The earlier the better. While it’s never too late to be assessed, doing so earlier means that your child can benefit from suitable support earlier as well. Su-Lynn shares that the lower primary schooling age is best as your child has started formal schooling. Children this age would usually already have received additional support (eg. enrichment, tuition classes) as well. Should your child still be experiencing difficulties despite the support, psychological testing is recommended.
On the other hand, children displaying difficulties associated with autism, slow learning, or cognitive difficulties may exhibit these symptoms from an even younger age. Assessments for these would be best done in their preschool years. This is so that parents can access early intervention, or seek recommendations on school readiness and placement. Promises provides psychological testing for children who are in preschool age.
There are value and benefits in psychological testing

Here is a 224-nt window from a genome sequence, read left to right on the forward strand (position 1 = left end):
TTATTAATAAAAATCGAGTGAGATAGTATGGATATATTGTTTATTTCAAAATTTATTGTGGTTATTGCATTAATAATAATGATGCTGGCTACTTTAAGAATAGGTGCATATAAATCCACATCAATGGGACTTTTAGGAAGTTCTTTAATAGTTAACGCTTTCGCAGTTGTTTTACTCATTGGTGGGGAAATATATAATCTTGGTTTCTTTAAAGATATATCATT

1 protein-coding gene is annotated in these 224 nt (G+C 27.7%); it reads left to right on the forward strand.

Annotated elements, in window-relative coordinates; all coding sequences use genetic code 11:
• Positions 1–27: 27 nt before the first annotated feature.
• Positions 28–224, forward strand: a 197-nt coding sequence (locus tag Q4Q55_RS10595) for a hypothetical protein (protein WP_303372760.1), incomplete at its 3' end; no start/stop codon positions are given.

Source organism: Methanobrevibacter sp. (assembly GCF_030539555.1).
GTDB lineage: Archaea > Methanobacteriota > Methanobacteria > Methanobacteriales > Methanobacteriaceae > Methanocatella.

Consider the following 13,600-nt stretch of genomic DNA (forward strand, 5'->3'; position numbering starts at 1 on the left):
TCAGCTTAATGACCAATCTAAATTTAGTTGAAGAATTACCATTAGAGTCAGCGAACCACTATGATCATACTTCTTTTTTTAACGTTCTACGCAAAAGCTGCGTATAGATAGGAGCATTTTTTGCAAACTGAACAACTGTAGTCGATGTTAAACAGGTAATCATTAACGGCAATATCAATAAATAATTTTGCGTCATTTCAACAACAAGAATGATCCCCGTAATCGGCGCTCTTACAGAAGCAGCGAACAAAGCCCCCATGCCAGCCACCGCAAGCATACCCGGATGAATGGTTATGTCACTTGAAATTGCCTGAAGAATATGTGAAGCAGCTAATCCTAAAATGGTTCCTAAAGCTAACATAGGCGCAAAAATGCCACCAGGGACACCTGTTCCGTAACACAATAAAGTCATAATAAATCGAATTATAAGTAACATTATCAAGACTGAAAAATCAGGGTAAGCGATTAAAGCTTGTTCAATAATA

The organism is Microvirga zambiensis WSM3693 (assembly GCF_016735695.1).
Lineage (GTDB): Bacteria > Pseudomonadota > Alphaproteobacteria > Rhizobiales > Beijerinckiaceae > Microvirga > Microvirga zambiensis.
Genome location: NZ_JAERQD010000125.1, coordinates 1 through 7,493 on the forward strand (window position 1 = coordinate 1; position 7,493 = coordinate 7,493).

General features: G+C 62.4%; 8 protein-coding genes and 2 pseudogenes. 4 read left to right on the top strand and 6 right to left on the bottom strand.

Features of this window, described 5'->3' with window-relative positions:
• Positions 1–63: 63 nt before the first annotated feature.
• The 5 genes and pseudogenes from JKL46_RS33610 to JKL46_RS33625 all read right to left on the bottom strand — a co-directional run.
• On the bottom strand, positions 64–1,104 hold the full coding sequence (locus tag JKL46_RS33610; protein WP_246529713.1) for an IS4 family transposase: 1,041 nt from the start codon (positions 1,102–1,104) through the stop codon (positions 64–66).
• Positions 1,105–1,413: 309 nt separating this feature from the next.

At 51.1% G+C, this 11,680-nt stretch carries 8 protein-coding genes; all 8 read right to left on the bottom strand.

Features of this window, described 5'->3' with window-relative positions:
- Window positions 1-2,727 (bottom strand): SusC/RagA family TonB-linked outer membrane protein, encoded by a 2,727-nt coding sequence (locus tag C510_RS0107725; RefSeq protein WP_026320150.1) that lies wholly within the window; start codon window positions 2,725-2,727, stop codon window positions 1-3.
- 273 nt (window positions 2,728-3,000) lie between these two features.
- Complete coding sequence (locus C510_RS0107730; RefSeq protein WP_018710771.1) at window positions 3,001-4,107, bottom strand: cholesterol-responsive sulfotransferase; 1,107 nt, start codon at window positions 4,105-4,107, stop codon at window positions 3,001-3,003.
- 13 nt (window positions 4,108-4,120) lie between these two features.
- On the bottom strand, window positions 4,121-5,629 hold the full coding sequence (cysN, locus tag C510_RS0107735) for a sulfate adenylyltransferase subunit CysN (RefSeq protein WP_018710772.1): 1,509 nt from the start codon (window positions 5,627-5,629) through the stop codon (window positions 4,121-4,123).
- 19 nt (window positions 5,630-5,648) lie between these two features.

A stigma often associated with psychological testing is that there is something “wrong” with a child. That is not the case. Psychological testing provides children and families with a comprehensive evaluation of a child’s full potential. It also points out the areas where a child may need extra support, which allows for early intervention when required.
Psychological testing also adds immense value by identifying a child’s preferred way of learning. This precious piece of information allows us as parents to make important educational choices: from finding suitable academic pathways and picking a curriculum that fits them best. Not only will this enhance your child’s learning experience, but it will also let them thrive and be the best versions of themselves.
Promises Healthcare offers psychological testing for children, conducted by highly experienced and trained psychologists. You can find out more about the assessments, fees, and detailed information on its website.
This post is in partnership with Promises Healthcare.